Man with stutter finds courage though comedy

Published: Mar. 12, 2014 at 1:03 AM EDT|Updated: Apr. 10, 2014 at 10:19 PM EDT
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CHARLOTTE, NC (WBTV) - Brian Baltosiewich is a marketing producer at WBTV.

For 22 of his early years in life, he struggled with what some people take for granted; simply trying to talk.

Brian developed a pronounced stutter during his childhood. "Everybody else could talk, and I couldn't. And I had a lot of stuff to say," Brian said.

It's gut wrenching to even imagine. A little boy who decided it was just easier not to speak at all.

"My stutter was much much worse. I couldn't put more than 2 or 3 words together."

By the time college rolled around, an athletic, handsome young man still had a paralyzing problem trying to talk. Then a career in TV came calling.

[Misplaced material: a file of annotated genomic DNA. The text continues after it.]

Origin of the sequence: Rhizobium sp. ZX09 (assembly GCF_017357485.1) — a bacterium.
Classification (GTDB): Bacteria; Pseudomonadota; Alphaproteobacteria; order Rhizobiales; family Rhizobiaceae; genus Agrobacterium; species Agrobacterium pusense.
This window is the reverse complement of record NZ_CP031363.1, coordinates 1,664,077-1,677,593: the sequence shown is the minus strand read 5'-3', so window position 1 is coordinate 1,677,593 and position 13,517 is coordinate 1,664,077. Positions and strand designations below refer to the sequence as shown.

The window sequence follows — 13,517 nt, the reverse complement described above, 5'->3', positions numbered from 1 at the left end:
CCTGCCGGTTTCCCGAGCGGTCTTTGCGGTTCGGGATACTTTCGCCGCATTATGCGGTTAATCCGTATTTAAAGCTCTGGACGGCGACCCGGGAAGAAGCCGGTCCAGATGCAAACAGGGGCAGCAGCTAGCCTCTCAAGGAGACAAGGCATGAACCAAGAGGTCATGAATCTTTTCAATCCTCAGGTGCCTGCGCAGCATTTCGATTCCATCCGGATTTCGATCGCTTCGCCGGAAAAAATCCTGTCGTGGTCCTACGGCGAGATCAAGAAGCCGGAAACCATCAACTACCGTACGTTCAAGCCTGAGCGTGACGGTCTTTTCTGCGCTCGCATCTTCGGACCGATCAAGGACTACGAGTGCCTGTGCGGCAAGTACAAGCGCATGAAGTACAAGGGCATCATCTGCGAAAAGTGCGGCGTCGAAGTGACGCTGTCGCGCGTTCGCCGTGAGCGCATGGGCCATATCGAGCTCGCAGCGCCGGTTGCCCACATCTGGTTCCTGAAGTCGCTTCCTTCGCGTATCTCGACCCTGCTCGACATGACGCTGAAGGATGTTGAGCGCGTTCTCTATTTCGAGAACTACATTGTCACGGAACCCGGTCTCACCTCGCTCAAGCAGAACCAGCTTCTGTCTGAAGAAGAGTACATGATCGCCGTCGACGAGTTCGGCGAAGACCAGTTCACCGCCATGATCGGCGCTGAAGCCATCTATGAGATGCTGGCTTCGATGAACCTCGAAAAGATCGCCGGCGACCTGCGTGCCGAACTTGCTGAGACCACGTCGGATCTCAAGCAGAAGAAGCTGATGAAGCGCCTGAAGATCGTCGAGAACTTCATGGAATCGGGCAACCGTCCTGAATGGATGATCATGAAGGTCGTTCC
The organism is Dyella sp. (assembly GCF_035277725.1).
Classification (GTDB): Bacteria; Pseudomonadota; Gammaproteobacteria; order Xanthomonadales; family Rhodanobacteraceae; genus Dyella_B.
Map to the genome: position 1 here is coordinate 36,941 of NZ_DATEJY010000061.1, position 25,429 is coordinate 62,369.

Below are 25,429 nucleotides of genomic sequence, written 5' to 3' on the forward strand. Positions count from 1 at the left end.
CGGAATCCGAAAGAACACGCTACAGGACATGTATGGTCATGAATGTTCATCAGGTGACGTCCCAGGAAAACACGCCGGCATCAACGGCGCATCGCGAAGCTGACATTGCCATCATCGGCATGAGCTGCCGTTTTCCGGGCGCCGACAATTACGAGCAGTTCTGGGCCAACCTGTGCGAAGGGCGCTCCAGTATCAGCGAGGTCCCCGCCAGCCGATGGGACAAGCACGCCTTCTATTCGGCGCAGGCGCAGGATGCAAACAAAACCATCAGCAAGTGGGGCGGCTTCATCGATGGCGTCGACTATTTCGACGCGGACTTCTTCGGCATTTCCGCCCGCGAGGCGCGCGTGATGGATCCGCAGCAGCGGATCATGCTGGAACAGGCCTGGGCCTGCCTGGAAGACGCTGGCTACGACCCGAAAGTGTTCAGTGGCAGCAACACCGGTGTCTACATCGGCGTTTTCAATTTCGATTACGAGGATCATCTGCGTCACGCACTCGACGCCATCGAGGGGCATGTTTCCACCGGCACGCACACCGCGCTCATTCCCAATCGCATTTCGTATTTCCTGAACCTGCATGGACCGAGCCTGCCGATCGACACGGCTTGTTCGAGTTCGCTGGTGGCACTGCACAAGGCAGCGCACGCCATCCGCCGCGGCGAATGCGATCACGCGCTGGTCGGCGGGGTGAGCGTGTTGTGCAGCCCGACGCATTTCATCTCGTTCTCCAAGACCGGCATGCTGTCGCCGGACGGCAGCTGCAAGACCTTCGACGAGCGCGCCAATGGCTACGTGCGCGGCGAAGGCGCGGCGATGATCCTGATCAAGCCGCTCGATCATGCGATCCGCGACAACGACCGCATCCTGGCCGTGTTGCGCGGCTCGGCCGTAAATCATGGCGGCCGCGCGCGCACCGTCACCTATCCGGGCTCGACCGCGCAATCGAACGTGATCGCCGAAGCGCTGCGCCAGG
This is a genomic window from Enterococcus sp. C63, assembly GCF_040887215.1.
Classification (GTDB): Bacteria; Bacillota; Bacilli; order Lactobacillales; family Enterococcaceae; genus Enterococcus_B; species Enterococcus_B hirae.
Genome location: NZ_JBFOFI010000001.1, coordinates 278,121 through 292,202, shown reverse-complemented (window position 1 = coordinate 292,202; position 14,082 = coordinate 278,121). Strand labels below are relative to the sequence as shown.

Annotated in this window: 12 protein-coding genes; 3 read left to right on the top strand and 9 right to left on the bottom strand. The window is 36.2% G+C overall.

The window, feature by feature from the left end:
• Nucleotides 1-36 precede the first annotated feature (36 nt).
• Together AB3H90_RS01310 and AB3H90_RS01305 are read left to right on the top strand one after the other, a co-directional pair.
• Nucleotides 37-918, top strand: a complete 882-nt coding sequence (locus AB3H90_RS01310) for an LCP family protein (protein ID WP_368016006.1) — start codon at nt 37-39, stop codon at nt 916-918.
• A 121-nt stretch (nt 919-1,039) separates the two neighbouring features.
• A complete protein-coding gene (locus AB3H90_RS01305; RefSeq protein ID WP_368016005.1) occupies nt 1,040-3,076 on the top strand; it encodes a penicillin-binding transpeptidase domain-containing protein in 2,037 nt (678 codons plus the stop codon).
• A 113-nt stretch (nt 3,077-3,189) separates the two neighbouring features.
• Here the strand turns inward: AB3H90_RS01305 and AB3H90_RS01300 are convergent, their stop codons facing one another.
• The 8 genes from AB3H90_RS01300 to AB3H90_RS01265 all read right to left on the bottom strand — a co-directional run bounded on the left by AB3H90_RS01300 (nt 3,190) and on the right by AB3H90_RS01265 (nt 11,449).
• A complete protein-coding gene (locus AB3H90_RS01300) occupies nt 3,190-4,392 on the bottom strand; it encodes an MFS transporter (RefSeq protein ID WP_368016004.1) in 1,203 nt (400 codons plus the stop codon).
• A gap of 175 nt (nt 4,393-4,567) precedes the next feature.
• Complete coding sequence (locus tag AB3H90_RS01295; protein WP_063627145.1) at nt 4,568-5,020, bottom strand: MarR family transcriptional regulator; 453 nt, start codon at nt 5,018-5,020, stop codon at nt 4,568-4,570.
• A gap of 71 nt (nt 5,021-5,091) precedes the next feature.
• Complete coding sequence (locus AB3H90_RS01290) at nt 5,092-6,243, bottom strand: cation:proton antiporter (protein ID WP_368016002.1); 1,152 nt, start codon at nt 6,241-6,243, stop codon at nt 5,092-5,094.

"I needed to do something that would convince myself and my coworkers and anybody else who might hire me in the future that this is not a dealbreaker," Brian said, "And so I wanted to do something as horrifying as I possibly could."

Stand-up comedy was his prescription to himself to help with his stutter. Most people cringe at the thought of getting up on stage in front of a crowd of people who may just be brutal. What if they didn't laugh? What if they laughed at him instead of with him?

Brian sums up all those feelings with a group of words that was never spoken so beautifully, "My courage to move past this, was greater than my fear."

With those words, he mustered the courage to take the stage and guess what? The crowd went wild.

Just last week, Brian took the stage at the Comedy Zone in Charlotte. His jokes started right off the top with his stutter. And the crowd embraced him. Not because of his speech problem, but because he's funny.

That's where Brian found his voice.